Say you are an entrepreneur, who started a corporation with a few closely known members as the shareholders. The profit or loss of the Company is borne by these people. As the Company continues to mature and is seen to have growth potential, any Company head would think of making the business even bigger. To make it even bigger, to achieve greater heights, you will need huge capital investment. And you cannot rely on the banks every time.
This is when you should start contemplating on the pros and cons of making an Initial Public Offer.
When a private company sells securities to the public in the form of shares for the very first time, it is known as the initial public offering.
This is the chief reason d'être for a company going public. The company may need money to clear off debts, invest in research and development, expand the existing unit, improve infrastructure, and for many such reasons that help in the future development.
The employees, the stakeholders, and the venture capitalists would have put their sweat and blood for the company to achieve considerable success. The company would have paid them in the form of equities. When the company goes public, it is the time when they start reaping benefits in the form of cash.
When a public company enters into a deal for a merger or an acquisition with smaller competitors, the terms of the deal usually include shares. This makes cash flow to the smaller companies smooth and effective.
Going public gives a company visibility and credibility. The public companies should be better professionally managed, and fiscal data should be more transparent as they have to report it to SEBI periodically. Hence, to the world, the company looks more credible.
Selling a company's equities to the public will generate a lot of liquidity and capital, which can be used for a better future of the company. Hence, the company will be in a more stable financial situation to apply for loans or to negotiate the terms of loans.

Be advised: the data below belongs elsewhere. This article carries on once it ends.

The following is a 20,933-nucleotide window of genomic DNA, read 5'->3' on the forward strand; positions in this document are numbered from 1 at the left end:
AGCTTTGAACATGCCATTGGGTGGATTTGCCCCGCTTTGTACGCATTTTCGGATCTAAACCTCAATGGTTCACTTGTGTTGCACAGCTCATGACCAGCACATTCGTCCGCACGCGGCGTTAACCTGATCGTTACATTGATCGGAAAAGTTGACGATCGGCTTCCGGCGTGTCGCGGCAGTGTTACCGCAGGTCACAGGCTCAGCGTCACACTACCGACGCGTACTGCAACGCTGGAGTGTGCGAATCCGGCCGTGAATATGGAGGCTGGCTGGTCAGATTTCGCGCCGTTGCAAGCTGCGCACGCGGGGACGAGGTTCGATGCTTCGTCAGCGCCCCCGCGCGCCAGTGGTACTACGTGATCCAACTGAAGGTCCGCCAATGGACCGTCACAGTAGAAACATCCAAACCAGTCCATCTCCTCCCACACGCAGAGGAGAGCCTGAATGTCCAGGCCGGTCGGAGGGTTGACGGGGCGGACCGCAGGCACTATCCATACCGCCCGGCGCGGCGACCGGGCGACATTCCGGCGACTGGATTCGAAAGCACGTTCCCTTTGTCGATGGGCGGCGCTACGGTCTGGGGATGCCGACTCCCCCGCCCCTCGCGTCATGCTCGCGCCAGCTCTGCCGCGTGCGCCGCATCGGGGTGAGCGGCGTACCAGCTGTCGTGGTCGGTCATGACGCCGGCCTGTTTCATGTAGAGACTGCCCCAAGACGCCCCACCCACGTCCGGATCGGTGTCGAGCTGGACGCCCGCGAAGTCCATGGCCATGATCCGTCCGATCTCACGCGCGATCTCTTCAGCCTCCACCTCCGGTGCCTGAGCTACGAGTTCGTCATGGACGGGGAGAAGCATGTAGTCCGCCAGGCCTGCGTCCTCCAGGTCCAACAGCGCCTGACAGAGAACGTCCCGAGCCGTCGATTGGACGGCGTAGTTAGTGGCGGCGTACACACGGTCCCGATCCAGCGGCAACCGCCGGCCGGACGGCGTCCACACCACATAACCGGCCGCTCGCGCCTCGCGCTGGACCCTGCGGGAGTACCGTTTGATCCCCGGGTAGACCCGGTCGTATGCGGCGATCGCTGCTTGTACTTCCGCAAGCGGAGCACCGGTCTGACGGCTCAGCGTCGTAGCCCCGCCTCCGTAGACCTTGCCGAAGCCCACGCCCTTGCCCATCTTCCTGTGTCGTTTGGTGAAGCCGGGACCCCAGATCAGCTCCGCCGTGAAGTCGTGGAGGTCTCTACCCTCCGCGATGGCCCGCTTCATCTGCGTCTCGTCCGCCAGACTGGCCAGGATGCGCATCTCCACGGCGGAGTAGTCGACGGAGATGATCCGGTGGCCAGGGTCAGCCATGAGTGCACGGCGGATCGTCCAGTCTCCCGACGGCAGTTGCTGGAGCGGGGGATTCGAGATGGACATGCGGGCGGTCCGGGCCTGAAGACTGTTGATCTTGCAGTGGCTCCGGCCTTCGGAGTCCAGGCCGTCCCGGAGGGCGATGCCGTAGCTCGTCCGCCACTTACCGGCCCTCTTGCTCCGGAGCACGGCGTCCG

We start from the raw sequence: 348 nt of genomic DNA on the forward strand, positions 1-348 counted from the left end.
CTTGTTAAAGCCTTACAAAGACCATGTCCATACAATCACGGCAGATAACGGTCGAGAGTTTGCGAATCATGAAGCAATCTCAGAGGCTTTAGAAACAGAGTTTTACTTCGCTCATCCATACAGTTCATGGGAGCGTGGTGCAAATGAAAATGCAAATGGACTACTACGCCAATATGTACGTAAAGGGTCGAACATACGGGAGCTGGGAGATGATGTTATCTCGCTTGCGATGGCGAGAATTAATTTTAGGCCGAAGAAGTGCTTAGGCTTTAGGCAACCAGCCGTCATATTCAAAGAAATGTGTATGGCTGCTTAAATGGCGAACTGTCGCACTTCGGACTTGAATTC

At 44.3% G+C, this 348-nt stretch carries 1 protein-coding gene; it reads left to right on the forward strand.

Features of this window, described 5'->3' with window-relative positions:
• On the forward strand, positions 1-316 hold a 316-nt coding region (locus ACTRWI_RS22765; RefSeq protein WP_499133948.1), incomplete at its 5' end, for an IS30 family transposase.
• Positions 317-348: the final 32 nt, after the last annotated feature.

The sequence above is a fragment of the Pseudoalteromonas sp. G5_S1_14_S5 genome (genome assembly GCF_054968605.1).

When you sell too much of your shares, and your shareholders elect the majority of the board of directors, all decisions need approval by the board members, or at least, by majority of the shareholders. Earlier, the decision-making process finished within a few hours. But now, it can take a few days. Despite trying to keep your focus on the actual business goals, the multiple shareholders together can pressurize you to move away from it.
The Public company information will have rolling costs for periodic reports and proxy statements that are filed with the regulatory agencies and distributed to the shareholders. The company should do audits and any other public company compliance procedures. Every procedure and report has a cost attached to it.
Offering shares to the public is not cheap at all; it has a huge upfront cost. It involves under-writers commission, accounting and legal fees, printing charges, road show expenditures, advertising costs, and registration fees. Management and accounting systems must be upgraded. The departments that handle pesky analysts and you need to get qualified people to sit on your company’s board.
Going public with your company augments the potential liability of the company and its executives for mismanagement. Legally, a public company has an obligation to its shareholders to capitalise on shareholder profits and declare operational data. The company and its management can be prosecuted for self-dealing, making material misrepresentations to shareholders or omitting information that the centralised securities laws require to be disclosed.
All said and done, before going public, sit with your private group of shareholders and assess the company’s financial situation. Make sure you can bear the cost of becoming a public company. If the future capital gain outweighs the current costs, go ahead with the IPO. Nobody is stopping you!